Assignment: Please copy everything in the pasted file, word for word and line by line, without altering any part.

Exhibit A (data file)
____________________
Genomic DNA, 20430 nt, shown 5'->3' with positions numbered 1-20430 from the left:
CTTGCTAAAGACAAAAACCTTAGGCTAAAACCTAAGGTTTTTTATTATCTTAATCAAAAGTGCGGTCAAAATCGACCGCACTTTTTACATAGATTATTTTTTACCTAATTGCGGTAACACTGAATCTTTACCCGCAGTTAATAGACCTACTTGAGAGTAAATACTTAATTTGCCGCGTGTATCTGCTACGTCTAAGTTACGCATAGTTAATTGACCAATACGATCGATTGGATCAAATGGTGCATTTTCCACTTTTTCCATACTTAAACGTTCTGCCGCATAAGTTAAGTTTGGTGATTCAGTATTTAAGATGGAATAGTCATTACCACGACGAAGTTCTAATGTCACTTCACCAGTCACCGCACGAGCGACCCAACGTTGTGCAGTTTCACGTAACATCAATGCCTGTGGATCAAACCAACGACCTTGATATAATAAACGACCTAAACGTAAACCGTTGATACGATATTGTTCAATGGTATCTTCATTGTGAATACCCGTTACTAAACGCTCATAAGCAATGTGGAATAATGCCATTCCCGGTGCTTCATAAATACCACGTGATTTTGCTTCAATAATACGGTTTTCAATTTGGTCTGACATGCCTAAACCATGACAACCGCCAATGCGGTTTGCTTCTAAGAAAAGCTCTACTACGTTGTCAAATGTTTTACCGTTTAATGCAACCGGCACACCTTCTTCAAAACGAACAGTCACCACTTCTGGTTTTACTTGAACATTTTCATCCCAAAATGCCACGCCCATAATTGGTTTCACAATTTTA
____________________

Genomic DNA, 20430 nt, shown 5'->3' with positions numbered 1-20430 from the left:
CTTGCTAAAGACAAAAACCTTAGGCTAAAACCTAAGGTTTTTTATTATCTTAATCAAAAGTGCGGTCAAAATCGACCGCACTTTTTACATAGATTATTTTTTACCTAATTGCGGTAACACTGAATCTTTACCCGCAGTTAATAGACCTACTTGAGAGTAAATACTTAATTTGCCGCGTGTATCTGCTACGTCTAAGTTACGCATAGTTAATTGACCAATACGATCGATTGGATCAAATGGTGCATTTTCCACTTTTTCCATACTTAAACGTTCTGCCGCATAAGTTAAGTTTGGTGATTCAGTATTTAAGATGGAATAGTCATTACCACGACGAAGTTCTAATGTCACTTCACCAGTCACCGCACGAGCGACCCAACGTTGTGCAGTTTCACGTAACATCAATGCCTGTGGATCAAACCAACGACCTTGATATAATAAACGACCTAAACGTAAACCGTTGATACGATATTGTTCAATGGTATCTTCATTGTGAATACCCGTTACTAAACGCTCATAAGCAATGTGGAATAATGCCATTCCCGGTGCTTCATAAATACCACGTGATTTTGCTTCAATAATACGGTTTTCAATTTGGTCTGACATGCCTAAACCATGACAACCGCCAATGCGGTTTGCTTCTAAGAAAAGCTCTACTACGTTGTCAAATGTTTTACCGTTTAATGCAACCGGCACACCTTCTTCAAAACGAACAGTCACCACTTCTGGTTTTACTTGAACATTTTCATCCCAAAATGCCACGCCCATAATTGGTTTCACAATTTTA